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Adivasis' forest rights versus the proprietorial mindset of the administration

The future of India’s forests and tribal communities will remain bleak unless the spirit of decentralization is honoured
States had to ask the Supreme Court for more time to review the rejections made over 13 years

The Editorial Board   |   Published 07.08.19, 04:01 AM

While due process is important in any investigation or verification exercise, what is equally crucial is the rigour with which such an endeavour is conducted. It is this rigour that will eliminate, to a great extent, the possibility of procedural or institutional oversight. This thoroughness — perhaps even the intent to be thorough? — was clearly missing in the procedures followed by no less than 25 state governments that rejected over 17 lakh claims made by forest dwellers for records of rights over their patches of forest land. As a result, these states had to ask the Supreme Court for more time to review the rejections made over 13 years. This is the second time that the states have pleaded with the apex court for more review time. The first came after the court, in February, acted on a petition — alleging that the Forest Rights Act was leading to forest depletion through new encroachments — by ordering the eviction of forest populations whose claims to the land had been dismissed.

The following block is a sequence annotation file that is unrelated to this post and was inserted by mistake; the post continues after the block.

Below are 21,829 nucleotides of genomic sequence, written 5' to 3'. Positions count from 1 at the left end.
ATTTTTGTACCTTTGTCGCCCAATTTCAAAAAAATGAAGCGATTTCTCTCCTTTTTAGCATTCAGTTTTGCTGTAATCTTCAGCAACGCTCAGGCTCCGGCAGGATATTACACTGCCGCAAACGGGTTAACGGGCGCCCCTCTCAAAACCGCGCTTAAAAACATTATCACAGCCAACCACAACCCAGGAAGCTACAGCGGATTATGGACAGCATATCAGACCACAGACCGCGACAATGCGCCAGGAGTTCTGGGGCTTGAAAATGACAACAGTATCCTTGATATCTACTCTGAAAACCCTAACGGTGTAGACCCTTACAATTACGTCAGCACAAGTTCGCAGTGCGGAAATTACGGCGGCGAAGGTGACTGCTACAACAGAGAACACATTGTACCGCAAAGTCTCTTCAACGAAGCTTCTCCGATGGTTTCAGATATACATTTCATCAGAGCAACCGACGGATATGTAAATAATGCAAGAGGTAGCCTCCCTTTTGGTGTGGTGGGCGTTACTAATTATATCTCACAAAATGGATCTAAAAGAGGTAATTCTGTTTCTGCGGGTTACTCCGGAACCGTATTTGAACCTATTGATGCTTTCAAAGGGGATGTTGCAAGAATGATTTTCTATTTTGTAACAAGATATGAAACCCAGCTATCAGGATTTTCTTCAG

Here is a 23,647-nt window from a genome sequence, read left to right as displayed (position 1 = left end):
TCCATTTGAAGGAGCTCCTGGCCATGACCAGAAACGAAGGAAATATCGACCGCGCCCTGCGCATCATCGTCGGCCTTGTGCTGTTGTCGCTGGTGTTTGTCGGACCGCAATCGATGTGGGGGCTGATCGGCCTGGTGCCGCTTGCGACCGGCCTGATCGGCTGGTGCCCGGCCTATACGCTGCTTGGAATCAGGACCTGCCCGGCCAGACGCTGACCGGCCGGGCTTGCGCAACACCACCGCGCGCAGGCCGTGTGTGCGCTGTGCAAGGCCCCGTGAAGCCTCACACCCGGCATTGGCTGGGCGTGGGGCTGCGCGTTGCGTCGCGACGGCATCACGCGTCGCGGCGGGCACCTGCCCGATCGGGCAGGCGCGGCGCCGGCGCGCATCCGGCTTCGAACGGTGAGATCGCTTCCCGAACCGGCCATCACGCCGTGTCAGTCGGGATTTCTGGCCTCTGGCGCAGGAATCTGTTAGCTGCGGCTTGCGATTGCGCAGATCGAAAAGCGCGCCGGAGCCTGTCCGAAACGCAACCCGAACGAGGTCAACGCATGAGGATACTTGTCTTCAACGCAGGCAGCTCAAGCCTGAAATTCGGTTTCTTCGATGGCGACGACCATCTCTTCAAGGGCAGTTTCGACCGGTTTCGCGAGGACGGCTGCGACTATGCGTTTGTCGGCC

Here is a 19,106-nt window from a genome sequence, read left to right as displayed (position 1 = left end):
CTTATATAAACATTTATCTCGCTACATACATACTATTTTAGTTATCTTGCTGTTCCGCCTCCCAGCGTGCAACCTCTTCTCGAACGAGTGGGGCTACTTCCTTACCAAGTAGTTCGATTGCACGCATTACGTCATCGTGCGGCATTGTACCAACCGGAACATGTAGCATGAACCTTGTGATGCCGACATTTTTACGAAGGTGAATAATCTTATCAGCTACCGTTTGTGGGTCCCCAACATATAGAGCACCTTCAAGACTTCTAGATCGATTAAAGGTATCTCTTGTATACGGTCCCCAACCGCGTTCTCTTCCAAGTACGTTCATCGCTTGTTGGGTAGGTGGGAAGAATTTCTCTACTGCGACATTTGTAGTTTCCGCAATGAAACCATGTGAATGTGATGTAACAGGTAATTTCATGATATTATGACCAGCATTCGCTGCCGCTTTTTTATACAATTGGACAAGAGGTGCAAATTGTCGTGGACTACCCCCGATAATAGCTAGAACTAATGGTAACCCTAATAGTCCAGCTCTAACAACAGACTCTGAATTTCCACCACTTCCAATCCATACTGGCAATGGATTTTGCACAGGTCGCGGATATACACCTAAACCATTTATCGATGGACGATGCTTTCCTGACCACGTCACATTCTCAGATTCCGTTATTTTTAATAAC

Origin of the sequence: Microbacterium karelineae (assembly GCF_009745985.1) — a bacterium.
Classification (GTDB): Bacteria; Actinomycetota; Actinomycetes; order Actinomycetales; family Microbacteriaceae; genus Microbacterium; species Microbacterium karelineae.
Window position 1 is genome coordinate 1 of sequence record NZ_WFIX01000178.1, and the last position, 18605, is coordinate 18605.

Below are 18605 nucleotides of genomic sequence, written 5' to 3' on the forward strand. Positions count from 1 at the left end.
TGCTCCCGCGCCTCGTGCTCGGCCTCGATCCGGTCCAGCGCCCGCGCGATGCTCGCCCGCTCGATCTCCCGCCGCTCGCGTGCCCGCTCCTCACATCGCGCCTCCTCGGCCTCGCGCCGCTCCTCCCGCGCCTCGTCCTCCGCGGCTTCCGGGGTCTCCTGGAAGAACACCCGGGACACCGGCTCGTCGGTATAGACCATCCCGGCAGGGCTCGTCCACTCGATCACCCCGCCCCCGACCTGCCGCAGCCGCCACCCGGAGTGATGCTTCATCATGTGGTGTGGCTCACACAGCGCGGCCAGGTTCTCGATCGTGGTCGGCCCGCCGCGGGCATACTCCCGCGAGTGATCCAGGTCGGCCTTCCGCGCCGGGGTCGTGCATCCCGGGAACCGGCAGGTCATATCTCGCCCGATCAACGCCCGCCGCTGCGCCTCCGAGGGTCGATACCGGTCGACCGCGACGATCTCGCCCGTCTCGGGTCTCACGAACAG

These dismissals, along with the states’ admission that their rejection procedures were riddled with lapses, have a numerous worrying implications. For one, they strengthen the argument that the State’s treatment of adivasi populations has been discriminatory and historically unjust; their stigmatization as ‘encroachers’ is a case in point. In fact, an Intergovernmental Panel on Climate Change report has observed that far from contributing to forest destruction, the recognition of the rights of indigenous communities over forests can help fight climate change. The Centre’s proposed amendments to the Indian Forest Act, 1927 — another example of the prejudice — would lead to a further weakening of grass-roots institutions: they would take away the forest dwellers’ rights to self-governance by watering down the authority of the gram sabha and give unchecked powers to the forest department. Such a move would go directly against the principle of decentralization. It must be asked how the State expects to correctly assess the claims of a massive segment of disenfranchised people if it will not recognize the autonomy of village committees. This unwillingness to allow grass-roots institutions to do their jobs in a transparent and non-politicized manner indicates a kind of proprietorial mindset in the administration. The future of India’s forests and tribal communities will remain bleak unless the symbiotic nature of their relationship is recognized and the spirit of decentralization honoured.



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